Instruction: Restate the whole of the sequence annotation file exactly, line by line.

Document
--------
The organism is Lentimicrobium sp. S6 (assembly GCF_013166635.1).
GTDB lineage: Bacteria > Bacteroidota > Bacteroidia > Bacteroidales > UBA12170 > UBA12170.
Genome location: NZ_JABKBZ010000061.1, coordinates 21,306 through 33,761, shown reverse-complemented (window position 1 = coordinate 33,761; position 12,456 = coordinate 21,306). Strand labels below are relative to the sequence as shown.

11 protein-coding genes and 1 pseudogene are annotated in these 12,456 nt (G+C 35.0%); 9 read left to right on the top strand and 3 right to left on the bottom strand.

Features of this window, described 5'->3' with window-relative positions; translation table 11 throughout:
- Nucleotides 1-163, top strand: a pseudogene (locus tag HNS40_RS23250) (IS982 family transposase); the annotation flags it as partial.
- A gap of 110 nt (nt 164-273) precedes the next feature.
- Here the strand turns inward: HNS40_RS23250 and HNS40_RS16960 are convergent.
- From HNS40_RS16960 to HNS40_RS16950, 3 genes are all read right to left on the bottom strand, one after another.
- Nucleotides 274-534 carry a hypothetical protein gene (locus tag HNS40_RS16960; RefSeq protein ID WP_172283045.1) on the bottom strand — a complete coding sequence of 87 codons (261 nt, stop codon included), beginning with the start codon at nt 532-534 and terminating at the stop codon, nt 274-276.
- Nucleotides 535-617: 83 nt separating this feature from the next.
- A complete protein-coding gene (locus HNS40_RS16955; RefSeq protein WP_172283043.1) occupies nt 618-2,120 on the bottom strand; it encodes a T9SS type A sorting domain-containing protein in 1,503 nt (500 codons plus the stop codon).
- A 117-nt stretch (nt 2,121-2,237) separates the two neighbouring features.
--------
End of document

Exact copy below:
The organism is Lentimicrobium sp. S6 (assembly GCF_013166635.1).
GTDB lineage: Bacteria > Bacteroidota > Bacteroidia > Bacteroidales > UBA12170 > UBA12170.
Genome location: NZ_JABKBZ010000061.1, coordinates 21,306 through 33,761, shown reverse-complemented (window position 1 = coordinate 33,761; position 12,456 = coordinate 21,306). Strand labels below are relative to the sequence as shown.

11 protein-coding genes and 1 pseudogene are annotated in these 12,456 nt (G+C 35.0%); 9 read left to right on the top strand and 3 right to left on the bottom strand.

Features of this window, described 5'->3' with window-relative positions; translation table 11 throughout:
- Nucleotides 1-163, top strand: a pseudogene (locus tag HNS40_RS23250) (IS982 family transposase); the annotation flags it as partial.
- A gap of 110 nt (nt 164-273) precedes the next feature.
- Here the strand turns inward: HNS40_RS23250 and HNS40_RS16960 are convergent.
- From HNS40_RS16960 to HNS40_RS16950, 3 genes are all read right to left on the bottom strand, one after another.
- Nucleotides 274-534 carry a hypothetical protein gene (locus tag HNS40_RS16960; RefSeq protein ID WP_172283045.1) on the bottom strand — a complete coding sequence of 87 codons (261 nt, stop codon included), beginning with the start codon at nt 532-534 and terminating at the stop codon, nt 274-276.
- Nucleotides 535-617: 83 nt separating this feature from the next.
- A complete protein-coding gene (locus HNS40_RS16955; RefSeq protein WP_172283043.1) occupies nt 618-2,120 on the bottom strand; it encodes a T9SS type A sorting domain-containing protein in 1,503 nt (500 codons plus the stop codon).
- A 117-nt stretch (nt 2,121-2,237) separates the two neighbouring features.